The second time happened a few months ago in one of Sanlitun's nicer bars. A very drunk Chinese man in his late 20s rushed at me, ripped my shirt, and hit me over the head with a bar stool. He yelled a few anti-foreigner slurs. The waiters and other customers did pull him off that time – after he had thrown several bar stools at my head.
These incidents are not representative of my time in Beijing, and I certainly don’t think that they are representative of the general Beijing population, but I believe they represent an unfortunate trend – anti-foreigner violence started by small groups of nationalistic, xenophobic Chinese men with a chip on their shoulder to begin with that is further inflamed by viral videos and irresponsibly nationalistic content from the media and the Web and brought to a head by large amounts of alcohol.
In a city of 20 million people, it only takes a tiny fraction of the population to create a hostile environment, especially when such a large percentage of the population (including the police) is willing to stand by and watch. I have no desire to leave Beijing, or even to stop going to Sanlitun, but I have started crossing the street or walking the other way when I see a group of Chinese men who have been drinking – even if I’m right in front of the police station.
@tominsh No, perhaps I should have but I did not. In the first instance, I mentioned it to the police, but since I didn't have a good description of the attackers (it was dark, around midnight, they were wearing dark clothes, attacked from behind, and knocked off my glasses), the police said they couldn't do anything. They made it pretty clear that a foreigner getting beaten up at night in Sanlitun was not high on their priority list. Having had that experience, I didn't bother with the police the second time. Contacting my embassy didn't cross my mind either time - if the local police don't care, can the embassy really do much?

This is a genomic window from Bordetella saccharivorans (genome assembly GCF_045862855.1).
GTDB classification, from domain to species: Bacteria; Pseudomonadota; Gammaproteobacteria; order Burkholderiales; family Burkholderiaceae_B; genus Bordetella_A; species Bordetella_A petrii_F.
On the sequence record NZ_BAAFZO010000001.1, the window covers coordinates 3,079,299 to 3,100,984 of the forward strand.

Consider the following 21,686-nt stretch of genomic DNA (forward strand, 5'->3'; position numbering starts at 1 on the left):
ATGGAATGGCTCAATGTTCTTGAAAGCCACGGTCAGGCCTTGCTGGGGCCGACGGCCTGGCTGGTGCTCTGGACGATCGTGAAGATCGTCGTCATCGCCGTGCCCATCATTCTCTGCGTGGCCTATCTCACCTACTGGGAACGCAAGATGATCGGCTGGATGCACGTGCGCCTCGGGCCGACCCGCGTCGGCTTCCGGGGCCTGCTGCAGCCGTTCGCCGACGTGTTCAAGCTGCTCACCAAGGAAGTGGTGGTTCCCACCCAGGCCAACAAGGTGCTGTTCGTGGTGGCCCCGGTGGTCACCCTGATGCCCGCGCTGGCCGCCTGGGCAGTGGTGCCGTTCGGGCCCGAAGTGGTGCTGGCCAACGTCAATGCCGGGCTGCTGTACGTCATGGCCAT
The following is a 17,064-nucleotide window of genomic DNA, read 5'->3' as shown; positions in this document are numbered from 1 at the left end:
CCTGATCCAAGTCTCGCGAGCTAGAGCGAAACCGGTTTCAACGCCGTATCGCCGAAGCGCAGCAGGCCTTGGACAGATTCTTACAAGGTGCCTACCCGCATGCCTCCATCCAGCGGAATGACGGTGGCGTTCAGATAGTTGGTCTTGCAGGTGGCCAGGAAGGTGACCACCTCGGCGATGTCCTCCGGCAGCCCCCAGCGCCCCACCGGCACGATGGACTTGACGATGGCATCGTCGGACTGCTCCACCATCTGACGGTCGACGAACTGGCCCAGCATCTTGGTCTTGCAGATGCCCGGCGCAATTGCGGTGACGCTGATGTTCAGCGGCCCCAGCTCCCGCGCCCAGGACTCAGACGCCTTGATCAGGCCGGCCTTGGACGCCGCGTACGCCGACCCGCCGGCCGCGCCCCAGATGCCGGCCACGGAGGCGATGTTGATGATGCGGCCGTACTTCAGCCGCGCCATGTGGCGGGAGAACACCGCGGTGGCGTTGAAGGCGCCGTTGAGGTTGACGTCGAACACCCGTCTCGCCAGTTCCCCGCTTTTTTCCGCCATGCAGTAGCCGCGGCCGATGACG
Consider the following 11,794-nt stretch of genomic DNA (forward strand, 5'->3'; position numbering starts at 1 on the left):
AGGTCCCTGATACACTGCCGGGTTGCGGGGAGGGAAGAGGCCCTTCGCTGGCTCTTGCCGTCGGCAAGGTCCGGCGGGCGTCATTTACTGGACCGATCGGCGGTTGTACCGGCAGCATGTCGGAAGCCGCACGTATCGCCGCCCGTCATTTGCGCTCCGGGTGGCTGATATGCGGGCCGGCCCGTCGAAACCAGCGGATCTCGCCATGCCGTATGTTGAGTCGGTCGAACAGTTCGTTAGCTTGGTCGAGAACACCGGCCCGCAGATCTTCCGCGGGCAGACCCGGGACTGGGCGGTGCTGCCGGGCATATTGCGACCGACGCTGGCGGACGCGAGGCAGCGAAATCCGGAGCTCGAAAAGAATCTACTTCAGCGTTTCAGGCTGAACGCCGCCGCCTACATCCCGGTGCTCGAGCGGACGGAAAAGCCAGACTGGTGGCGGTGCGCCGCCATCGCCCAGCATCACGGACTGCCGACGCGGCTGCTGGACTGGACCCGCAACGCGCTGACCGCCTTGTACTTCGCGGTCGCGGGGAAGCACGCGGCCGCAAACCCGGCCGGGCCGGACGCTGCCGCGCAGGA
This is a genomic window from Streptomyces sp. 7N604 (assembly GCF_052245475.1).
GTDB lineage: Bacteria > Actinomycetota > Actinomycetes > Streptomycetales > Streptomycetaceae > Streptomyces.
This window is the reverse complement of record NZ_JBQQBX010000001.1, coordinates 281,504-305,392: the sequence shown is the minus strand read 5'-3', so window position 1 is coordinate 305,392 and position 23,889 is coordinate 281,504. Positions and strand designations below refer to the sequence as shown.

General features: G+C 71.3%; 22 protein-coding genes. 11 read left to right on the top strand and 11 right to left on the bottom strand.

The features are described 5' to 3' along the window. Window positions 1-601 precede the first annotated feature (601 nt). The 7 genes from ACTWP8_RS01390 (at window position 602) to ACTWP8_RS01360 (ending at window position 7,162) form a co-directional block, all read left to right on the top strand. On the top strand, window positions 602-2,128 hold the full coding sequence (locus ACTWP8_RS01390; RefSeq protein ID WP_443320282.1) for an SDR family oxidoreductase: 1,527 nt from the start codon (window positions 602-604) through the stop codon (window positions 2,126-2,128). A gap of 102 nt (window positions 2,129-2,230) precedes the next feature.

@tominsh they can surely do more than your voice against the Chinese state can my friend! They have the clout to make their Chinese counterparts aware of this. Police cops are mostly unhelpful. My friends in Brazil, while there, told me: "if you have problems, just stop a prostitute or a thug down the street and ask for help, but don't go to the cops". Guess the same applies to the C in BRICS.
I think if anyone starts hassling you take their picture and send it to different embassies. Why should racist morons be able to go to foreign countries?
Violent crime definitely seems to be on the rise in Beijing (just look at Weibo for reports of Chinese people being robbed at knife point in their own apartment complexes etc.), but anti-foreign sentiment? I'm not so sure. I think people in Beijing are in general nicer to foreigners than people in other countries are. Just now I was at Sanyuanli Market, and the vegetable seller was like "You're from America? I love your country!" That kind of thing happens to me a lot here, but I can't imagine it happening very often to Chinese people in America. Last time I was in NYC, a woman at a store told me she liked my bag and asked where I got it. When I replied that it was from China, her expression instantly changed and she was like, "Oh, I wouldn't want to go there..." Studying abroad in Switzerland, many of my classmates were verbally harassed by xenophobic locals who said horrible things to Americans simply for being American. Studying abroad in Russia, we all had to keep our passports on us at all times, as police are known for stopping people who look foreign to check and hopefully get a bribe if the person doesn't have their papers. I'm not saying that China or Beijing is perfect, but one must really consider what it's like to be foreign in your home country.